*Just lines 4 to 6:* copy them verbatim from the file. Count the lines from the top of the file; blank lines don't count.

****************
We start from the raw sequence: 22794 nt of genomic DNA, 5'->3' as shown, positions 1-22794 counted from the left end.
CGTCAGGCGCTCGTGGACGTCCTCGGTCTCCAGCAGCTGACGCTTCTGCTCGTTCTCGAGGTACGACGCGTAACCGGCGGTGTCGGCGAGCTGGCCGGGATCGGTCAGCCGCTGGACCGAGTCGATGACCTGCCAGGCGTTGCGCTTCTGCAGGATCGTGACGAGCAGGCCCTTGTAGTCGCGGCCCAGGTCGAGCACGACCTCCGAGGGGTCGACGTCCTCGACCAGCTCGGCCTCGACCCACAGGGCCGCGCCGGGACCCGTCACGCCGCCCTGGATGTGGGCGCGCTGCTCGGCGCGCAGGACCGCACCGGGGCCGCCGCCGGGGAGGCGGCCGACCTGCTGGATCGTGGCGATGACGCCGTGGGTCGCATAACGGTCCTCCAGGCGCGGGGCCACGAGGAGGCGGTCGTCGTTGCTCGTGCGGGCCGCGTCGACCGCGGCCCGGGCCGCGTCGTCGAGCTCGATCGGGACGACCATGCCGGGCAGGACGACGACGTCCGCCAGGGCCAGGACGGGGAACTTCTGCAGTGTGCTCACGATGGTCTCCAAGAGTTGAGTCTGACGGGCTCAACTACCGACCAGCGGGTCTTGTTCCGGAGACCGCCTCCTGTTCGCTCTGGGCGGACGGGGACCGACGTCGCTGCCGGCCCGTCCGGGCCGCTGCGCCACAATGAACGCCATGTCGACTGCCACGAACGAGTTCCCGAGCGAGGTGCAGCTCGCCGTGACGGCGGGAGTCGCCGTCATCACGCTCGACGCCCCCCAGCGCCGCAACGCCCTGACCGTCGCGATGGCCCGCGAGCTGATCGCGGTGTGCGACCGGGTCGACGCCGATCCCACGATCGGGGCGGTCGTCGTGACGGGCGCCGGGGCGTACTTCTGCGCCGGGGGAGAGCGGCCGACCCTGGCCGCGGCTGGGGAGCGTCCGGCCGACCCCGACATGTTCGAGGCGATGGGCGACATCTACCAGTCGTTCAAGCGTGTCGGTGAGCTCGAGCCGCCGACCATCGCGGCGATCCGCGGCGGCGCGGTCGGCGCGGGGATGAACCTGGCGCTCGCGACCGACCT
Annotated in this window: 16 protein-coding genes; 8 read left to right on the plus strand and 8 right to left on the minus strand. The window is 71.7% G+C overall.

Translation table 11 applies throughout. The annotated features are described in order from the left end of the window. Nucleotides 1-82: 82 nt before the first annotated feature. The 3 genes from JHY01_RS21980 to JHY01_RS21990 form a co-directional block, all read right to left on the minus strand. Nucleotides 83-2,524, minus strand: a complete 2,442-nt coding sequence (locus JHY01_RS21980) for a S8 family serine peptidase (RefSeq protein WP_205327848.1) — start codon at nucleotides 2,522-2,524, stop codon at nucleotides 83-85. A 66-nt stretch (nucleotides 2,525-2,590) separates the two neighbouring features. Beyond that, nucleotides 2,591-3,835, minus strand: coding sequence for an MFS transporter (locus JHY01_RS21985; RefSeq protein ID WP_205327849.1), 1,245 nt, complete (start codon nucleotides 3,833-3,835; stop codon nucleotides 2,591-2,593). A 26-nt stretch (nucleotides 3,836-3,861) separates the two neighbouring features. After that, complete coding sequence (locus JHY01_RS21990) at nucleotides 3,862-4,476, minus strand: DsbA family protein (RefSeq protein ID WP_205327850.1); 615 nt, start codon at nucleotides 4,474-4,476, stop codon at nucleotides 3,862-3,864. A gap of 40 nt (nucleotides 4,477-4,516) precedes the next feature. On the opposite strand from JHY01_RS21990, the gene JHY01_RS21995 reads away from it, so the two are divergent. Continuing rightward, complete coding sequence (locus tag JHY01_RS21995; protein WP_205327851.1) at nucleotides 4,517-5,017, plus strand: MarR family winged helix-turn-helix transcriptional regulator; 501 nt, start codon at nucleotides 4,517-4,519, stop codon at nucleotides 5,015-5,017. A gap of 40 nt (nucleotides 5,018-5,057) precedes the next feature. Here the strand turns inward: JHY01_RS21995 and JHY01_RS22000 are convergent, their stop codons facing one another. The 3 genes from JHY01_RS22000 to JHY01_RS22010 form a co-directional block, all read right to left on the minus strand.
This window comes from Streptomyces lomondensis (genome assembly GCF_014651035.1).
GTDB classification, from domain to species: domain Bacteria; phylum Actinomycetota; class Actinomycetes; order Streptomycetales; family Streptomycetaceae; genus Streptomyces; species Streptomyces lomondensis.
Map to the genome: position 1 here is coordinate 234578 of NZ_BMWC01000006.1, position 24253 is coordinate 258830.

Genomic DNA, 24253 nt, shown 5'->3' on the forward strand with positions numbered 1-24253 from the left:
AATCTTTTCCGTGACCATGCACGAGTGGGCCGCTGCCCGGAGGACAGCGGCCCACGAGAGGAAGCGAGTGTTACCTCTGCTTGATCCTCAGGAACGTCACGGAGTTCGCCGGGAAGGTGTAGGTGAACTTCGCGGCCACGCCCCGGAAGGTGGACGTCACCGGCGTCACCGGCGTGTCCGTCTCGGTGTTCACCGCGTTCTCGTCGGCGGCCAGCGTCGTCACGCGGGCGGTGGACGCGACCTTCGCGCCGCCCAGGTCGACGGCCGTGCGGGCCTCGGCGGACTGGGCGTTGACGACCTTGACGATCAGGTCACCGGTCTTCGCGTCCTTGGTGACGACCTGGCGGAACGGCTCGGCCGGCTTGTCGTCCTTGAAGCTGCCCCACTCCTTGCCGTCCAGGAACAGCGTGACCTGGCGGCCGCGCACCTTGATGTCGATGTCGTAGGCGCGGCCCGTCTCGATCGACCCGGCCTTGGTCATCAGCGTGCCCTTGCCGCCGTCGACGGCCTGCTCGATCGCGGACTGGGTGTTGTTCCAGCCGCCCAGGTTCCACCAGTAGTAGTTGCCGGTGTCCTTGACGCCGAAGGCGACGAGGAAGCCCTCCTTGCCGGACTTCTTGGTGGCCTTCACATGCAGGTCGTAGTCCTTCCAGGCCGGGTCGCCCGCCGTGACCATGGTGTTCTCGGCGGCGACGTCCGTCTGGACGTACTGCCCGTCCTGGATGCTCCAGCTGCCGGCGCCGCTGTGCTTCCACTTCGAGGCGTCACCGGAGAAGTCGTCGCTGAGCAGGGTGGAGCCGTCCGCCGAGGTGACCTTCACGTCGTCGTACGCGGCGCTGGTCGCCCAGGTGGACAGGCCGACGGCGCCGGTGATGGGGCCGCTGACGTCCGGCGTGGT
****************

Translation table 11 applies throughout. The annotated features are described in order from the left end of the window. Nucleotides 1-82: 82 nt before the first annotated feature. The 3 genes from JHY01_RS21980 to JHY01_RS21990 form a co-directional block, all read right to left on the minus strand. Nucleotides 83-2,524, minus strand: a complete 2,442-nt coding sequence (locus JHY01_RS21980) for a S8 family serine peptidase (RefSeq protein WP_205327848.1) — start codon at nucleotides 2,522-2,524, stop codon at nucleotides 83-85. A 66-nt stretch (nucleotides 2,525-2,590) separates the two neighbouring features. Beyond that, nucleotides 2,591-3,835, minus strand: coding sequence for an MFS transporter (locus JHY01_RS21985; RefSeq protein ID WP_205327849.1), 1,245 nt, complete (start codon nucleotides 3,833-3,835; stop codon nucleotides 2,591-2,593). A 26-nt stretch (nucleotides 3,836-3,861) separates the two neighbouring features. After that, complete coding sequence (locus JHY01_RS21990) at nucleotides 3,862-4,476, minus strand: DsbA family protein (RefSeq protein ID WP_205327850.1); 615 nt, start codon at nucleotides 4,474-4,476, stop codon at nucleotides 3,862-3,864. A gap of 40 nt (nucleotides 4,477-4,516) precedes the next feature. On the opposite strand from JHY01_RS21990, the gene JHY01_RS21995 reads away from it, so the two are divergent. Continuing rightward, complete coding sequence (locus tag JHY01_RS21995; protein WP_205327851.1) at nucleotides 4,517-5,017, plus strand: MarR family winged helix-turn-helix transcriptional regulator; 501 nt, start codon at nucleotides 4,517-4,519, stop codon at nucleotides 5,015-5,017. A gap of 40 nt (nucleotides 5,018-5,057) precedes the next feature. Here the strand turns inward: JHY01_RS21995 and JHY01_RS22000 are convergent, their stop codons facing one another. The 3 genes from JHY01_RS22000 to JHY01_RS22010 form a co-directional block, all read right to left on the minus strand.
This window comes from Streptomyces lomondensis (genome assembly GCF_014651035.1).
GTDB classification, from domain to species: domain Bacteria; phylum Actinomycetota; class Actinomycetes; order Streptomycetales; family Streptomycetaceae; genus Streptomyces; species Streptomyces lomondensis.